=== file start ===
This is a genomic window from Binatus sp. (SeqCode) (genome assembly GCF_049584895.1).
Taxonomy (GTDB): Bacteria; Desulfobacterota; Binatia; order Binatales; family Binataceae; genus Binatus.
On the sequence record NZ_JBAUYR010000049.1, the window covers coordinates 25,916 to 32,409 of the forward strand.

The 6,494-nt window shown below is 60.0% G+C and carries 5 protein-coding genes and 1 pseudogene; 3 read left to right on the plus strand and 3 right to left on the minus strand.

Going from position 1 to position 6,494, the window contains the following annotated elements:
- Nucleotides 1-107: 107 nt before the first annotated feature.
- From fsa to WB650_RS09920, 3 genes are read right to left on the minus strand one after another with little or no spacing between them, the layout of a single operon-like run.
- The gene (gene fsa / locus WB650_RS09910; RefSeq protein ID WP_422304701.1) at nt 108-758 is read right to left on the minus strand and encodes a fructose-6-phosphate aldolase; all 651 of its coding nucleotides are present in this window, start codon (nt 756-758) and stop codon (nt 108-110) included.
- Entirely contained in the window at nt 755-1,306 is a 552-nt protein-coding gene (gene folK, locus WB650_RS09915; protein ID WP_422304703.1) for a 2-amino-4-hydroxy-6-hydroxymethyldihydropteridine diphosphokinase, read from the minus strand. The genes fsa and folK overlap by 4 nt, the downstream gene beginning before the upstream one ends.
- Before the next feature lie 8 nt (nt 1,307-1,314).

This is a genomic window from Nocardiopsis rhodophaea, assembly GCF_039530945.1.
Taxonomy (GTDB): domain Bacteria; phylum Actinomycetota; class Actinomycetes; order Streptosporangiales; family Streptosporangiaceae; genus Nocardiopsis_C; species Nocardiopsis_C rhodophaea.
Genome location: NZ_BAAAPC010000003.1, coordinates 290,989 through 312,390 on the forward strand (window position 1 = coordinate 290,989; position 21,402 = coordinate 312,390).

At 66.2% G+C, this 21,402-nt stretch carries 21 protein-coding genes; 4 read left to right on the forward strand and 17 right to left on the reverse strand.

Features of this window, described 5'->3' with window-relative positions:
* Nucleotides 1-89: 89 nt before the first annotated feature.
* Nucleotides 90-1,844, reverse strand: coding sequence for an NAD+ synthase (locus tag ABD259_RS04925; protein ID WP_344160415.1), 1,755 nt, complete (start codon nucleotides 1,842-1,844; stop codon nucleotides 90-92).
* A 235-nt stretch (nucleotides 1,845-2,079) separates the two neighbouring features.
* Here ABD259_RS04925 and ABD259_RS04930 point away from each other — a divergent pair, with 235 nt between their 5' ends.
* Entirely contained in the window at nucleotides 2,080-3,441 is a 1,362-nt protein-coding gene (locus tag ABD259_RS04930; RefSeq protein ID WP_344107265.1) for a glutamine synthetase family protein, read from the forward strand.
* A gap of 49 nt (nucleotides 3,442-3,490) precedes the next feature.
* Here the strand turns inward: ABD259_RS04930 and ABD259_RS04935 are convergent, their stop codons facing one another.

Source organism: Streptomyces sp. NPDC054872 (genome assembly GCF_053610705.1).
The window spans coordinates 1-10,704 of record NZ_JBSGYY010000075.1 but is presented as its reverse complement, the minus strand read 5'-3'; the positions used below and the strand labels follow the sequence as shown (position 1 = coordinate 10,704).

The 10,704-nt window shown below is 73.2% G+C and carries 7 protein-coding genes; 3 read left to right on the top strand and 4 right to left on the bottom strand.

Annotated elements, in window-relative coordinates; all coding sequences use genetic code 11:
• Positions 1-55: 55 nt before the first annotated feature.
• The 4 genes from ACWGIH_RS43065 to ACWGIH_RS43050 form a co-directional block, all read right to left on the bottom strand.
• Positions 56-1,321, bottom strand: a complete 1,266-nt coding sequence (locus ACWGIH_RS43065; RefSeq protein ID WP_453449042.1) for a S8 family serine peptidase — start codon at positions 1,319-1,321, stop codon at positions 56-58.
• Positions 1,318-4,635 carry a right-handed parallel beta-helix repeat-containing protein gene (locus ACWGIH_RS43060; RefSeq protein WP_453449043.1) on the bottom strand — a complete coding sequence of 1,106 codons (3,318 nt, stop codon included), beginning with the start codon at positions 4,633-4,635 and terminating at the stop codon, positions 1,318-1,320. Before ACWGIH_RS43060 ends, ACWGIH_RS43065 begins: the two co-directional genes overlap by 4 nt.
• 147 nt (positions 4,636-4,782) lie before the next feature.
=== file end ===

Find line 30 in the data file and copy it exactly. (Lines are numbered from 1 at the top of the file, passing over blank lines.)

• Positions 1,318-4,635 carry a right-handed parallel beta-helix repeat-containing protein gene (locus ACWGIH_RS43060; RefSeq protein WP_453449043.1) on the bottom strand — a complete coding sequence of 1,106 codons (3,318 nt, stop codon included), beginning with the start codon at positions 4,633-4,635 and terminating at the stop codon, positions 1,318-1,320. Before ACWGIH_RS43060 ends, ACWGIH_RS43065 begins: the two co-directional genes overlap by 4 nt.